Similar to Part 1 of our study of potential market "fuel" in which we found improved but not yet sound-enough household balance sheets, investors have reduced their excessive allocation to stocks that they had at the beginning of the secular bear market in 2000. However, they are still only at long-term mean levels of stock allocation. Like many indicators, investors' allocation to stocks should reach an extreme low level before a new secular bull market is ready to launch. In addition, the various measures of cash that we examined are all closer to levels that have marked peaks in the stock market during the course of the bear market. Therefore we have found no basis for the mountain of cash argument.

Is it possible that there are other areas in the economy where large amounts of cash exist and that these areas could fuel a secular turnaround in the market? Corporations' cash holdings are at very high levels now, for example. However, that money will go toward whatever is best for the individual companies and cannot be expected to directly find its way into the market. Furthermore, corporate profitability is high right now mostly as a result of companies cutting costs and not spending cash needlessly. If there were better uses of this cash, it would not be sitting idle right now, as much of it is.

The federal government, of course, could print as much money as it wants. However, it has already done so in historic fashion without much to show for it. That is the quandary they are in as the more money they print now, the less benefit achieved by it and the more harm it is likely to do instead. Foreign countries are also potential investment fuel sources. However, most of the developed countries with enough assets to make an impact are in the same fiscal situation as the U.S. And the foreign countries that are in good shape, predominately emerging markets, are in good shape largely because of the support of U.S. consumers. It would be backward thinking to expect emerging markets to begin carrying the U.S. economy.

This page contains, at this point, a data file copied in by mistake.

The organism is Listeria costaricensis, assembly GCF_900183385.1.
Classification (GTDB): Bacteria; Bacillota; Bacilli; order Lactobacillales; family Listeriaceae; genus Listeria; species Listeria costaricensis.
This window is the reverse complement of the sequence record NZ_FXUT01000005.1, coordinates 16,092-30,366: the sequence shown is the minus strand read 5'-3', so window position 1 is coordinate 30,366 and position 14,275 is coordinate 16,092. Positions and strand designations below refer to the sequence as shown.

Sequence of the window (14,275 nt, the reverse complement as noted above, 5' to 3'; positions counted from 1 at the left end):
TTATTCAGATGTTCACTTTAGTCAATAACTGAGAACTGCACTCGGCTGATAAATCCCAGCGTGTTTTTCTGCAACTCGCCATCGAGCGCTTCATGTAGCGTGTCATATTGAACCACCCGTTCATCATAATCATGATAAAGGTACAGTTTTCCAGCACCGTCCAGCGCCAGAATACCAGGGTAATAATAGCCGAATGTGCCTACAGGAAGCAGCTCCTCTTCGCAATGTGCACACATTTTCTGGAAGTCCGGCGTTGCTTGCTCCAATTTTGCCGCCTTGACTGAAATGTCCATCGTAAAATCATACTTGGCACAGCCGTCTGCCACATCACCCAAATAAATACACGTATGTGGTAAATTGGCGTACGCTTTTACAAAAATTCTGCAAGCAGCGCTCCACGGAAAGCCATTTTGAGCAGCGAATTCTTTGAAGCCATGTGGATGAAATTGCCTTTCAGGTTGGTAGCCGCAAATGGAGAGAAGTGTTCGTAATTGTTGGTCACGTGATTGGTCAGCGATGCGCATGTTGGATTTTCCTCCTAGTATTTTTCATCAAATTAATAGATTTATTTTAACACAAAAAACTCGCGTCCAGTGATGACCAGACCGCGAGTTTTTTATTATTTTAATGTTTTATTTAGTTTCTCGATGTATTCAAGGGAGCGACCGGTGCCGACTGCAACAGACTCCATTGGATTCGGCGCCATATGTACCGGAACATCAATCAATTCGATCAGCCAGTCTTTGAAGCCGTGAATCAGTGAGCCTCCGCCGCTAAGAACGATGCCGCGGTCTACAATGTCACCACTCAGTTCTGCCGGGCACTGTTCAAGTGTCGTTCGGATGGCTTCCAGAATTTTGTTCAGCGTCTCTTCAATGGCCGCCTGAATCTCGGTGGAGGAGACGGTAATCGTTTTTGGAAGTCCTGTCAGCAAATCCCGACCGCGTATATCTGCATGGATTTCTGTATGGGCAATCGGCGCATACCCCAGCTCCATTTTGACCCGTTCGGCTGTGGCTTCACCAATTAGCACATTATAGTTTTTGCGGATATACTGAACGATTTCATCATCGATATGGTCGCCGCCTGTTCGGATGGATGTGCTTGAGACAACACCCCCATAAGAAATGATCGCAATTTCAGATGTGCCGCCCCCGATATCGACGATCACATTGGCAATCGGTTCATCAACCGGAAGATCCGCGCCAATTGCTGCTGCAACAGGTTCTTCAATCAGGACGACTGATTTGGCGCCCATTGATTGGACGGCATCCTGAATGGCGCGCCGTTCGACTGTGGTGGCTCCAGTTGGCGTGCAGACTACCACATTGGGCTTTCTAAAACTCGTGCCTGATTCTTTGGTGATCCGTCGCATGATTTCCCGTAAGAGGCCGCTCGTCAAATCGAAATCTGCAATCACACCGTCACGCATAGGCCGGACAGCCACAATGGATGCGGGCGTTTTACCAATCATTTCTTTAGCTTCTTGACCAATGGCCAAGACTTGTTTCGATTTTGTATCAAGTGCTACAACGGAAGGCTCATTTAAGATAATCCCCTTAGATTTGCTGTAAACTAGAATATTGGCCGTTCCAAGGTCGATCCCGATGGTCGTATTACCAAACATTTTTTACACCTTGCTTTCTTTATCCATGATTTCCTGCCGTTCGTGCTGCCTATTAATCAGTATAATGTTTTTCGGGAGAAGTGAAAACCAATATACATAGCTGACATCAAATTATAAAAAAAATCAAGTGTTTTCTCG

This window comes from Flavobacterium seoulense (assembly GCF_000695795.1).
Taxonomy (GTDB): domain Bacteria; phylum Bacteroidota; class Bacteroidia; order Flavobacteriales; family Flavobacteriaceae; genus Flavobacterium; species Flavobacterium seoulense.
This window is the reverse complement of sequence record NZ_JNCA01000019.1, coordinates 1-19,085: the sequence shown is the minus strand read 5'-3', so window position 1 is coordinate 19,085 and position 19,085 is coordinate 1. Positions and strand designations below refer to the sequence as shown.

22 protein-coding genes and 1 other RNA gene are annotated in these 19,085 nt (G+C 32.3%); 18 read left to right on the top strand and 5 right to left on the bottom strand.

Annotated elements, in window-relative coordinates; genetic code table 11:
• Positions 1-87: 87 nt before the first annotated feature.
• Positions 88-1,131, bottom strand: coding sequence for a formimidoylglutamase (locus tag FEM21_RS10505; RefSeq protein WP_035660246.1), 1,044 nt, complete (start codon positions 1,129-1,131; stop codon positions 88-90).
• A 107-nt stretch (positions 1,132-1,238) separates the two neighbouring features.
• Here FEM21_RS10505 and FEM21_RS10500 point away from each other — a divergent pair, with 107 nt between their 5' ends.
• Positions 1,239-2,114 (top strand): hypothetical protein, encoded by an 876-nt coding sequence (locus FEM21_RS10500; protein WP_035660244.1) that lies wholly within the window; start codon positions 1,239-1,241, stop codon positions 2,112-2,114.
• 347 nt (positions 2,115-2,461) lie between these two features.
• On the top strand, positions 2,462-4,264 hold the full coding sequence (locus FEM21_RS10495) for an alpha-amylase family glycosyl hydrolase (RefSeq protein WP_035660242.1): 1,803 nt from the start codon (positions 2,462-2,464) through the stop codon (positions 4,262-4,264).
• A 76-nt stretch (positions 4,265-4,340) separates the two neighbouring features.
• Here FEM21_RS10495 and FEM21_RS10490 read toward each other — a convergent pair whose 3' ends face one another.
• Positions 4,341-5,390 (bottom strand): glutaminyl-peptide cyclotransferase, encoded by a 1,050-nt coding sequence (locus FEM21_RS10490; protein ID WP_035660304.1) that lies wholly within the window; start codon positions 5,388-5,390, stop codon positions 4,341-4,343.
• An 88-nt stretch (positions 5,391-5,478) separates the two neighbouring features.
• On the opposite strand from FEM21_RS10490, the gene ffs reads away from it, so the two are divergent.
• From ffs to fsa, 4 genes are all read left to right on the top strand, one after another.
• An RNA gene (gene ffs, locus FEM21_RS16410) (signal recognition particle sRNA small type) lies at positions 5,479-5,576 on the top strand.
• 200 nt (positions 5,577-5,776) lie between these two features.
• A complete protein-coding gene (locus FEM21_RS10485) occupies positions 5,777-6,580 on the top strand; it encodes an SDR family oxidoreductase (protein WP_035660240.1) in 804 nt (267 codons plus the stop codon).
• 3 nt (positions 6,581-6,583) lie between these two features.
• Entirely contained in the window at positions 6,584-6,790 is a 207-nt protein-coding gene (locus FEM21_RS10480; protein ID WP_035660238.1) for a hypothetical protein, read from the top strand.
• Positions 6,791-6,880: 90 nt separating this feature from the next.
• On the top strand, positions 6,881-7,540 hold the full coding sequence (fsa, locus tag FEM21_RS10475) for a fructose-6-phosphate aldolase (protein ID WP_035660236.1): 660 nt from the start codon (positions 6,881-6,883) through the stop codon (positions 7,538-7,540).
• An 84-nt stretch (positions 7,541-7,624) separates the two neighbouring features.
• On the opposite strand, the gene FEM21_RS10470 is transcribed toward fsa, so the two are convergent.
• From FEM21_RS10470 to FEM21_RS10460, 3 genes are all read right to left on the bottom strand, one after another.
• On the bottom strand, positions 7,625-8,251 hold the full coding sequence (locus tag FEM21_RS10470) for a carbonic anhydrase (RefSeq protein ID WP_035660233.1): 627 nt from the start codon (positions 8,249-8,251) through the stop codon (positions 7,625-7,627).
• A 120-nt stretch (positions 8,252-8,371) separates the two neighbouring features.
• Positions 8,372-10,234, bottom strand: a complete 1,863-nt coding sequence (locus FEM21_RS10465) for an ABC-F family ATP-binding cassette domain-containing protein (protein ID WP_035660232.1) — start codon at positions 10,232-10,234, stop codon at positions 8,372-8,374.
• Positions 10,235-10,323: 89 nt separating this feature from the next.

To be clear, history tells us that the individual investor will not participate in the initial stages of a secular bull market. Human nature, in the form of fear, is working too strongly against them at that point. However, secular bull markets do begin when households and investors are in their fiscally strongest and most liquid condition. It is this condition that produces the appearance of potential economic "fuel" capable of supporting a new secular bull market. Unfortunately, after an examination of the fiscal soundness of U.S. households as well as various measures of investor cash, that potential fuel is simply not there. Right now, this economy and market are running on fumes.

Dana Lyons
Vice President

Copyright (C) 2011 J. Lyons Fund Management, Inc.  All rights reserved.